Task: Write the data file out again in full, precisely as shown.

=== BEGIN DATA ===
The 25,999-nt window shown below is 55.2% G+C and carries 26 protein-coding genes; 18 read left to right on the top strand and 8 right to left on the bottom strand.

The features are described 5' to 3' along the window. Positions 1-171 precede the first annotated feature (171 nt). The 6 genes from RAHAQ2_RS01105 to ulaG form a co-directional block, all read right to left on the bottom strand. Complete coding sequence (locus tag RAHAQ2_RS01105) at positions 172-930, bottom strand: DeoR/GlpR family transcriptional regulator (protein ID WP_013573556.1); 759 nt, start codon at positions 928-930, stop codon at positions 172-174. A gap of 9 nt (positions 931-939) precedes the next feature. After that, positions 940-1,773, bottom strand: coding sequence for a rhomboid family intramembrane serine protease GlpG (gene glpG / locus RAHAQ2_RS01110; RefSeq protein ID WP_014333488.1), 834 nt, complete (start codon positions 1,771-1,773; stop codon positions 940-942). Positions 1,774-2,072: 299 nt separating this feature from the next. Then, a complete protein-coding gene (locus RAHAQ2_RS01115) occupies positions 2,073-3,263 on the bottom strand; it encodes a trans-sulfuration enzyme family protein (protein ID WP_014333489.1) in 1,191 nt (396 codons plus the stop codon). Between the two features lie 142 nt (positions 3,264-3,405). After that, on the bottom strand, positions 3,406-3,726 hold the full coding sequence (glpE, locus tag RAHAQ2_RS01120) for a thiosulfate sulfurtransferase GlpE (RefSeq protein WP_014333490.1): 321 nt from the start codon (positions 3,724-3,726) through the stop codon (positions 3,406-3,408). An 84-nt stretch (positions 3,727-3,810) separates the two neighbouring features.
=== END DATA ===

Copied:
The 25,999-nt window shown below is 55.2% G+C and carries 26 protein-coding genes; 18 read left to right on the top strand and 8 right to left on the bottom strand.

The features are described 5' to 3' along the window. Positions 1-171 precede the first annotated feature (171 nt). The 6 genes from RAHAQ2_RS01105 to ulaG form a co-directional block, all read right to left on the bottom strand. Complete coding sequence (locus tag RAHAQ2_RS01105) at positions 172-930, bottom strand: DeoR/GlpR family transcriptional regulator (protein ID WP_013573556.1); 759 nt, start codon at positions 928-930, stop codon at positions 172-174. A gap of 9 nt (positions 931-939) precedes the next feature. After that, positions 940-1,773, bottom strand: coding sequence for a rhomboid family intramembrane serine protease GlpG (gene glpG / locus RAHAQ2_RS01110; RefSeq protein ID WP_014333488.1), 834 nt, complete (start codon positions 1,771-1,773; stop codon positions 940-942). Positions 1,774-2,072: 299 nt separating this feature from the next. Then, a complete protein-coding gene (locus RAHAQ2_RS01115) occupies positions 2,073-3,263 on the bottom strand; it encodes a trans-sulfuration enzyme family protein (protein ID WP_014333489.1) in 1,191 nt (396 codons plus the stop codon). Between the two features lie 142 nt (positions 3,264-3,405). After that, on the bottom strand, positions 3,406-3,726 hold the full coding sequence (glpE, locus tag RAHAQ2_RS01120) for a thiosulfate sulfurtransferase GlpE (RefSeq protein WP_014333490.1): 321 nt from the start codon (positions 3,724-3,726) through the stop codon (positions 3,406-3,408). An 84-nt stretch (positions 3,727-3,810) separates the two neighbouring features.